Forum for Science, Industry and Business

Sponsored by:     3M 
Search our Site:

 

Internal medicine and how it correlates to orthopedics and anatomy

An examination of internal medicine reveals that it can be applied to many other fields of medicine, such as orthopedics, because of the human anatomy.

When the human anatomy exhibits congenital or developed flaws that restrict locomotor activity or the ability to function, we can rely on help from the fields of orthopedics and internal medicine. Various conditions such as arthritis, arthrosis, fractures, scoliosis or inflammation of the joints belong to the field of orthopedics, whereas internal medicine focuses on the prevention and diagnosis of such conditions. A fracture that restricts the human anatomy such that orthopedic surgery is required, which in turn leads to internal medicine treatment, highlights how closely the anatomy is tied to orthopedics or internal medicine. Knowledge of the human anatomy allows orthopedic as well as internal medicine specialists carry out appropriate rehabilitation measures. Through blood pressure readings, long-term EKG tests or rectoscopy, internal medicine provides information about the condition of the patient (related to the anatomy). At the same time, this is valuable information for choosing orthopedic treatment methods. These medical fields - orthopedics and internal medicine - exhibit a high degree of interdependency and symbiosis that is always related to the patient's anatomy. Therapies are meanwhile being employed that integrate both internal medicine andorthopedics into the treatment. In the long run, the human anatomy leads to a natural symbiosis between orthopedics and internal medicine because treatment approaches essentially demand the use of both fields.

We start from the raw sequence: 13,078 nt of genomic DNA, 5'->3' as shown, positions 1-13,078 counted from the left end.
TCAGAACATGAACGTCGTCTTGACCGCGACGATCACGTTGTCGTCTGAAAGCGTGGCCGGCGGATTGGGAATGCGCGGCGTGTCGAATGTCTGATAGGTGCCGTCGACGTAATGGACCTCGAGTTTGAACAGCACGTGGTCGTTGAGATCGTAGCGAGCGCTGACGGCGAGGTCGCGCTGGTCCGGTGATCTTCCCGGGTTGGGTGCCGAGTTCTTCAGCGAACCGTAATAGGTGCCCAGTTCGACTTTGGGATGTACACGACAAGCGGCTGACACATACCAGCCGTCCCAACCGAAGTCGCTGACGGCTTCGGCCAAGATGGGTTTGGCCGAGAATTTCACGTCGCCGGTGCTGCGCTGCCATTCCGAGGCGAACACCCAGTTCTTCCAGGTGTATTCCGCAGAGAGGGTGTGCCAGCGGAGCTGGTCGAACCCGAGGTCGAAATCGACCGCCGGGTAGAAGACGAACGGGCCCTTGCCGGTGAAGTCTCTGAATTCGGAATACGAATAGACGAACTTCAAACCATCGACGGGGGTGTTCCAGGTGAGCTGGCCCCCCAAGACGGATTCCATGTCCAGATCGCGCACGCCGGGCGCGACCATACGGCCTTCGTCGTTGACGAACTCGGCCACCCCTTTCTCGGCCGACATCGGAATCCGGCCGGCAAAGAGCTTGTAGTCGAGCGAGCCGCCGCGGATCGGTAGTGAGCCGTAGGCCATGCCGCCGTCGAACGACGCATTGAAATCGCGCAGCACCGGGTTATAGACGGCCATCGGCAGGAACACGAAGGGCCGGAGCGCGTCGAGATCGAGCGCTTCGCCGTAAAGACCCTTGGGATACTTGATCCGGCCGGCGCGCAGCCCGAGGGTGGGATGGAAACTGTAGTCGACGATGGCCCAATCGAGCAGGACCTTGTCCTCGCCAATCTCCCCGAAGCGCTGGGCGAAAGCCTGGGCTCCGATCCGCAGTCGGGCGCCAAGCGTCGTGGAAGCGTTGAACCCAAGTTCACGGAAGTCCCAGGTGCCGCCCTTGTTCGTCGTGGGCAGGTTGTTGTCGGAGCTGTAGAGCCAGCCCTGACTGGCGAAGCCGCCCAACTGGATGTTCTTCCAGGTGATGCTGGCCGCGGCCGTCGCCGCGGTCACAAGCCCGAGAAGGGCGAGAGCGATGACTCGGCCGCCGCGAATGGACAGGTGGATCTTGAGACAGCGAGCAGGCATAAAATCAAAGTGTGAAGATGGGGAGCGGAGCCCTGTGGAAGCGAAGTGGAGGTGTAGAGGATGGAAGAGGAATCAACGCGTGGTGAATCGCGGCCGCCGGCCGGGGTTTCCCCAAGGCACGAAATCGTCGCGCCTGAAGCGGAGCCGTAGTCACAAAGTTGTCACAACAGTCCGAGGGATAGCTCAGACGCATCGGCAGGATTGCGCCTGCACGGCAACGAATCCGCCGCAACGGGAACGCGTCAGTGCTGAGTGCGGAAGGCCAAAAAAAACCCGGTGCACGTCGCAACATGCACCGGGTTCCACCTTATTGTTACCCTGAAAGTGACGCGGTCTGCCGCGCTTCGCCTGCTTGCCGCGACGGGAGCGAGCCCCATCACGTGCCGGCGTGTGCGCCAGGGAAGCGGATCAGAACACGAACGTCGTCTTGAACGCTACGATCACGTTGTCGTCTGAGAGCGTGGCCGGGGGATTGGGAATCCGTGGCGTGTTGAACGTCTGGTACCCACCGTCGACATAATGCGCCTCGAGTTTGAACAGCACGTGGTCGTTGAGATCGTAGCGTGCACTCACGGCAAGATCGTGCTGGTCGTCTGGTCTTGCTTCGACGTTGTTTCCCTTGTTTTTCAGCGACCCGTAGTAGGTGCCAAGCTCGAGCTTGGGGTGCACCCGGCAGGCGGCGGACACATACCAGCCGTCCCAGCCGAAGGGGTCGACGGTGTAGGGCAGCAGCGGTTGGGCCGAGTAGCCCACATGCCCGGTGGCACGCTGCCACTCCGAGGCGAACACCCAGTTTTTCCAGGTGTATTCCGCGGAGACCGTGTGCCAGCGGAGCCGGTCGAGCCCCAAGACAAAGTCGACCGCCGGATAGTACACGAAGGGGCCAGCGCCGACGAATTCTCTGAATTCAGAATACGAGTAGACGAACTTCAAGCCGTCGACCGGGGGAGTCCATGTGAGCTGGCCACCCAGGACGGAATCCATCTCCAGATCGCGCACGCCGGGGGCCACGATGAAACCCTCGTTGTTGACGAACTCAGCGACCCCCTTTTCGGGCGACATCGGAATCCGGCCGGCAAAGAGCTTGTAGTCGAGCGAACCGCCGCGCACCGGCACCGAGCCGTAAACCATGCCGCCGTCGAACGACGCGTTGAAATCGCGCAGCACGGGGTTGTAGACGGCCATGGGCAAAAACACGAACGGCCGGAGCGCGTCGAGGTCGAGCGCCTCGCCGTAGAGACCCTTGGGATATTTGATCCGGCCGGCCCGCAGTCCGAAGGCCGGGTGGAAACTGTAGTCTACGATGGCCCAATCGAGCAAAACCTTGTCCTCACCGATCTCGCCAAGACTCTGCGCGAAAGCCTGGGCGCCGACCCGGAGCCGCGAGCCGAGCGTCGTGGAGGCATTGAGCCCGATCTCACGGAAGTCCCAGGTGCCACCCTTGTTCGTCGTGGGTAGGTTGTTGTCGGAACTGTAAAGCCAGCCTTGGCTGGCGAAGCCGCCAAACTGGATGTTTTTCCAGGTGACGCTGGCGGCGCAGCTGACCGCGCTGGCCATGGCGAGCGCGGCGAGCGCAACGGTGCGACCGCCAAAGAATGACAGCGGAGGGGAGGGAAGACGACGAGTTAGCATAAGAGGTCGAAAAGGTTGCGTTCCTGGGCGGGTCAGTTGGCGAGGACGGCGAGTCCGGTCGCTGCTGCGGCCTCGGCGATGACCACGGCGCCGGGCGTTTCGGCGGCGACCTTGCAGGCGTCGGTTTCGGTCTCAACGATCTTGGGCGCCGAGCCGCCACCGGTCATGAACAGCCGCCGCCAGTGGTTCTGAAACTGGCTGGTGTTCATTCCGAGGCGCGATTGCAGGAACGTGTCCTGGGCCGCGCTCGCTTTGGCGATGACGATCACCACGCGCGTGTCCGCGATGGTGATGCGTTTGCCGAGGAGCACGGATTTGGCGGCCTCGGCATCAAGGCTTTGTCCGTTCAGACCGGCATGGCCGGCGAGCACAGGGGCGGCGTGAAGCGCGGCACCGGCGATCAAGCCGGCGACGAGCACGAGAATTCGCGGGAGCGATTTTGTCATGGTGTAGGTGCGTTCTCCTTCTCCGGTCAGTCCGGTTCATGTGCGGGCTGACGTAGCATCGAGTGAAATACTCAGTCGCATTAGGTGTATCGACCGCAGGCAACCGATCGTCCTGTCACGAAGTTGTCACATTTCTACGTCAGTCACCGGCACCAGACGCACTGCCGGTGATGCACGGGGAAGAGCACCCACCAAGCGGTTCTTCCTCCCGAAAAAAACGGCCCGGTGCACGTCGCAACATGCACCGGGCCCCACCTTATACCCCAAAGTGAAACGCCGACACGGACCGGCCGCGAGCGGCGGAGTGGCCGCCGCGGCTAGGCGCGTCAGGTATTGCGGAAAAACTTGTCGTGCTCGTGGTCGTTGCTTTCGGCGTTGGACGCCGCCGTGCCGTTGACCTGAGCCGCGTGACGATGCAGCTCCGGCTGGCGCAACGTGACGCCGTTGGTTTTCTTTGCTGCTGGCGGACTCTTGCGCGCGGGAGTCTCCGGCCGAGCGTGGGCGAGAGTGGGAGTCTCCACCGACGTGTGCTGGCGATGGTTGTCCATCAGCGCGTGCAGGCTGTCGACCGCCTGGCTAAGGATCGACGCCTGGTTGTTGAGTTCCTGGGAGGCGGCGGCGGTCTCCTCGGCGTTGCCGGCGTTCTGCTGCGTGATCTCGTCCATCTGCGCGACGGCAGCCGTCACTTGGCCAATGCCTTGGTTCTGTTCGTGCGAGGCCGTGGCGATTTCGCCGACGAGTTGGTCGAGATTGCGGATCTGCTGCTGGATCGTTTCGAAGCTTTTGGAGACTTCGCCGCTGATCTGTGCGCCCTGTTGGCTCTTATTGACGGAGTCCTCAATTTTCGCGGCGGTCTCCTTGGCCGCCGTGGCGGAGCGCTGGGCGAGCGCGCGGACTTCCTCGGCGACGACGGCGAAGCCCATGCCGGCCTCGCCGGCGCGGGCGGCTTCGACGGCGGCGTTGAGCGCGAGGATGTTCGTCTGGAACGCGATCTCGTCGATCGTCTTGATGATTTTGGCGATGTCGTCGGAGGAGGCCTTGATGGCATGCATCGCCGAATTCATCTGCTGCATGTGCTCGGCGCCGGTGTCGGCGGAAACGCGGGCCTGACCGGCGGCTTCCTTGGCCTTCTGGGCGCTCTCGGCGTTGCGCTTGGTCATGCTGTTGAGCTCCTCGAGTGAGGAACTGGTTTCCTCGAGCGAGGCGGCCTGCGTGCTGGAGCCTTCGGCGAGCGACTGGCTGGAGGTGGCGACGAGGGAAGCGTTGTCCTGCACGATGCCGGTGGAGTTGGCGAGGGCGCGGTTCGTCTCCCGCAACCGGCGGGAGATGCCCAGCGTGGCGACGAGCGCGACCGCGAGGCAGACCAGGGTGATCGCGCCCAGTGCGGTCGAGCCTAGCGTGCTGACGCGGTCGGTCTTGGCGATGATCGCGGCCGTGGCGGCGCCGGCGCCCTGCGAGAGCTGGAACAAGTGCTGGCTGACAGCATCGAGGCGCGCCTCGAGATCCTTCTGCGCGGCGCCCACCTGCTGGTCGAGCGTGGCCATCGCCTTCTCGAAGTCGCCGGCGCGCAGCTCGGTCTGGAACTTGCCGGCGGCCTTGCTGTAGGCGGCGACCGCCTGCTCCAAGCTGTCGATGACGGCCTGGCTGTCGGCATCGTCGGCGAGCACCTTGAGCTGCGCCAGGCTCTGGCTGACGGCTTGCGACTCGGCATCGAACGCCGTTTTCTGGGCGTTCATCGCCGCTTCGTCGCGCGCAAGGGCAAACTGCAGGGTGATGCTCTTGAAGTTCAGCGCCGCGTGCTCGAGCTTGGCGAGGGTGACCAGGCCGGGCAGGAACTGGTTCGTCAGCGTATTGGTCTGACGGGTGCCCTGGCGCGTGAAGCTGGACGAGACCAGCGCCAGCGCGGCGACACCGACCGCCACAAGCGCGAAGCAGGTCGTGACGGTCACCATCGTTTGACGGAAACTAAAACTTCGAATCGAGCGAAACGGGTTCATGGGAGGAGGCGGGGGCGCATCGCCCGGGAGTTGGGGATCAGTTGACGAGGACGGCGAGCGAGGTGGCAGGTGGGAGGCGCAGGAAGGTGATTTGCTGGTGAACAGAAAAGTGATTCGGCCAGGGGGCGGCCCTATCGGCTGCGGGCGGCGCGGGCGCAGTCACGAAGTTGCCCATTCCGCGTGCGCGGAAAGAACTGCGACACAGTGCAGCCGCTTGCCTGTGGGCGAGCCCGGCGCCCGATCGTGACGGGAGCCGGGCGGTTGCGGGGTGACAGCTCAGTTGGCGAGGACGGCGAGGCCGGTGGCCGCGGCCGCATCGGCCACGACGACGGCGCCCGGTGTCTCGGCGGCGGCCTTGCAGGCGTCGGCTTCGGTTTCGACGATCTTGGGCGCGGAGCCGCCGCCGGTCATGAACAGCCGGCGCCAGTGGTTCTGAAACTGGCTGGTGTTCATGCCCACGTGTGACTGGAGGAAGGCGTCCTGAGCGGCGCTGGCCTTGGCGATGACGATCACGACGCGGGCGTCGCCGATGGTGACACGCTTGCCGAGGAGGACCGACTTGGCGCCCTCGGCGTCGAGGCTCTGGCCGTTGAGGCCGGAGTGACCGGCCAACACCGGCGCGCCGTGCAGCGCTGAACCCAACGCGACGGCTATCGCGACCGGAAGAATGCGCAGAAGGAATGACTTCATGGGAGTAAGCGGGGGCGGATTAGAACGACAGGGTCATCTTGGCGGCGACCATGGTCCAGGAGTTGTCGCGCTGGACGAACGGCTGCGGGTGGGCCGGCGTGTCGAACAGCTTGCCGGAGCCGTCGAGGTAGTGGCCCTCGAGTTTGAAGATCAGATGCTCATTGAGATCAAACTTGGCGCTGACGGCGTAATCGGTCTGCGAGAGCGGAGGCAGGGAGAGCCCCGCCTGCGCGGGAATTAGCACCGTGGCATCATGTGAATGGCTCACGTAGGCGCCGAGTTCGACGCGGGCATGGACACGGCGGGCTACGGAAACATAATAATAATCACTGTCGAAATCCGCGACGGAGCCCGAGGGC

Anatomy's sphere of activity

Whennephrology (internal medicine) identifies a problem caused by hip dysplasia (orthopedics) , the only path to finding an appropriate solution is to involve both medical fields. The goal of rehabilitation therapy is to relieve chronic pain or restricted body functions through a combination of anatomy, orthopedics and internal medicine expertise. Internal medicine looks at issues involving the immune and vascular systems, respiratory organs, possible infections, cardiology and oncology. In contrast,orthopedics involves surgical procedures (prosthetics for instance), the manufacture of a locomotor apparatus (for bones, muscles, ligaments or joints) or arthrosis treatments. These two fields of medicine rely on basic knowledge of the human anatomy. Without information about our anatomy, a balanced approach that involves both internal medicine and orthopedics would not be possible.

Orthopedics and internal medicine - complementary fields

If internal medicine determines that a hip prosthesis would lead to pulmonary (respiratory organs) problems because of the patient's anatomy, new measures must be carried out. Themutual interdependency of orthopedics and internal medicine is very specific and oriented toward the profile of the patient's anatomy. Successful treatment always requires a comprehensive profile of the patient's anatomy to enable internal medicine to provide the results (documented in the patient's record) to orthopedic specialists and to ensure that corresponding measures are carried out. Every well-trained orthopedic specialist requires the results of internal medicine examinations to gain a better picture of the patient's anatomy.